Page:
Disagreements remain as Pennsylvania’s budget deadline nears
HARRISBURG, Pa. (AP) — Top Pennsylvania lawmakers worked Thursday to assemble a budget package that is due ahead of the July 1 start of the fiscal year, but behind-the-scenes disagreements remained and rank-and-file lawmakers had yet to hear details about what they will be asked to vote on.
Democratic Gov. Tom Wolf and the Republican-controlled Legislature have predicted that budget legislation would pass on time and without the protracted, partisan fights that marked Wolf’s first three years in office. A cash surplus is easing the process this year.
The first votes on budget legislation were scheduled for Monday in the House of Representatives.
The outlines of the budget package were expected to be similar to what Wolf sought in his February plan, when the governor asked lawmakers to authorize $34.1 billion in spending, with no increase in taxes on income and sales.
House officials say the final bill will be slightly below $34 billion, although budgetmakers were planning to use various cash maneuvers that veil the true cost of government operations by moving some spending out of the state’s main bank account or delay it to a later fiscal year.
All told, the package could authorize an additional $2 billion in spending, or 6% more, counting Wolf’s more recent request for $750 million to cover cost overruns in the current fiscal year.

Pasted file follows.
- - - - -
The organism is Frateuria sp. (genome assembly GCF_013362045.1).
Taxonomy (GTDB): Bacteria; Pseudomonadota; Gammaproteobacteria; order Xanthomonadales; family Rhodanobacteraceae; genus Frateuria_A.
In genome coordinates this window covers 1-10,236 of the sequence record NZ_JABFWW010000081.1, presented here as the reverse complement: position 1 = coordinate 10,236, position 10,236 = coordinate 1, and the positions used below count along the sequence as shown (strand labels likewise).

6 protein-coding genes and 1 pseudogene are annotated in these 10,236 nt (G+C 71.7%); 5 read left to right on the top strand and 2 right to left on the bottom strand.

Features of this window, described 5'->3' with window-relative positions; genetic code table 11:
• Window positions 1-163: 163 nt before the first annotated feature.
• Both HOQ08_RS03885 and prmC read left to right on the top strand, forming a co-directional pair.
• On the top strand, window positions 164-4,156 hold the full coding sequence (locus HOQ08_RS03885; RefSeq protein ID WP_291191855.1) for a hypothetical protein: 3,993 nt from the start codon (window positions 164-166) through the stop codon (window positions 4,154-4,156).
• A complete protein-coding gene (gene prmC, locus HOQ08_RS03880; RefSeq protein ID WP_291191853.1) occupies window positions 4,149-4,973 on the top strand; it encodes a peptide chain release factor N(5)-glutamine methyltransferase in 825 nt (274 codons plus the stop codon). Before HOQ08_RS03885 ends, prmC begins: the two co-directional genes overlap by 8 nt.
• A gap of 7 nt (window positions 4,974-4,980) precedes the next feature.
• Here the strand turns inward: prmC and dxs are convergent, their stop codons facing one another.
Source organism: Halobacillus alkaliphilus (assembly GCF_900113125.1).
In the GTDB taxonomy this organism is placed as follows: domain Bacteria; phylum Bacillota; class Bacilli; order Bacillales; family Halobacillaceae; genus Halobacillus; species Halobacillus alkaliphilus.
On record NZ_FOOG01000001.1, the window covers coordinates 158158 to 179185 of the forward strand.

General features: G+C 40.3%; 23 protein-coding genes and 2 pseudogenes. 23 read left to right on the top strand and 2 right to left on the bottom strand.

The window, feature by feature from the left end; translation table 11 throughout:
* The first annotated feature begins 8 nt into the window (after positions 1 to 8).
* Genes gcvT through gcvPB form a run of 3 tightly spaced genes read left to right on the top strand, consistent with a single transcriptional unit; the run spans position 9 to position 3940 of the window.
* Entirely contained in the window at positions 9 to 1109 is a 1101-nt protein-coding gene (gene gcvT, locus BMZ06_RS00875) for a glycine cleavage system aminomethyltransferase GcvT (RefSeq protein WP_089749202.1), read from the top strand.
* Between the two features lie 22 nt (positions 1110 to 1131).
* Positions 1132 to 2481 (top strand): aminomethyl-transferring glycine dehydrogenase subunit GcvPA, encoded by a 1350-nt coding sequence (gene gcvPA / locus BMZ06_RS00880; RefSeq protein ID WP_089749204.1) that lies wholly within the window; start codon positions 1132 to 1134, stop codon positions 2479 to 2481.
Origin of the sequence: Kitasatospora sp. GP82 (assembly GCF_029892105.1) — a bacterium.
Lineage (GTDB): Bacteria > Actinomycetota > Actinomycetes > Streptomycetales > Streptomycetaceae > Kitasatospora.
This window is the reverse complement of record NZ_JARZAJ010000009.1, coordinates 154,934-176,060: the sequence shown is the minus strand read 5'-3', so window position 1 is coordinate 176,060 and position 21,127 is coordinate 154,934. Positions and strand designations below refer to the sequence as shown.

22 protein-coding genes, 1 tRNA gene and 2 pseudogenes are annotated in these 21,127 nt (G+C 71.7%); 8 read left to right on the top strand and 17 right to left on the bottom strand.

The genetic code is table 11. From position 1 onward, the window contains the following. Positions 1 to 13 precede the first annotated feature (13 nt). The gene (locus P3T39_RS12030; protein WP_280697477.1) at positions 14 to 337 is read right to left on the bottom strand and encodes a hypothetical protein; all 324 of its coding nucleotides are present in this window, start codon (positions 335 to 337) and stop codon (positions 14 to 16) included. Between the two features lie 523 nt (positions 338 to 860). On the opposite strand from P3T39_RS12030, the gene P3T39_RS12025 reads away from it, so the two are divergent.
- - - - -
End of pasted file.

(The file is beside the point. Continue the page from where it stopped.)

Rank-and-file lawmakers had to be briefed on the details, as hundreds of pages of budget legislation were being drafted behind closed doors and Wolf and top lawmakers remained quiet Thursday about the nature of their disagreements.
“I’m not going to mention that, because again, those are in talks and ... I don’t care to talk about things that we’re negotiating,” House Appropriations Committee Chairman Stan Saylor said. “I don’t want to put anybody in a tough spot.”
Among the known outstanding issues was Wolf’s backchannel request in recent days that lawmakers authorize the first steps toward Pennsylvania joining a regional consortium that sets a price and caps on greenhouse gas emissions from fossil fuel-fired power plants.
Also unresolved was Wolf’s request for $15 million to help counties cover the cost of new voting machines. Republicans have protested Wolf’s stated intention to decertify voting machines in use last year, while some lawmakers have asked for more cash, sooner, to help counties foot the bill.
Much of the extra spending in the roughly $34 billion package would cover new discretionary aid for public schools, plus extra amounts to meet rising costs for prisons, debt, pension obligations and health care for the poor.
House officials say the final package will carry a little less than Wolf sought for public schools, but more than Wolf sought for state-subsidized universities, including Penn State, plus higher reimbursements for nursing homes.
Meanwhile, Republicans are insisting on ending an approximately $50 million cash welfare program for the poor who are temporarily unable to work, a program that dates back to the Depression.
Vocational and technical education training programs are expected to get millions more, along the lines of what Wolf requested, and Wolf and lawmakers say they are intent on putting more money into the state’s relatively bare budgetary reserve.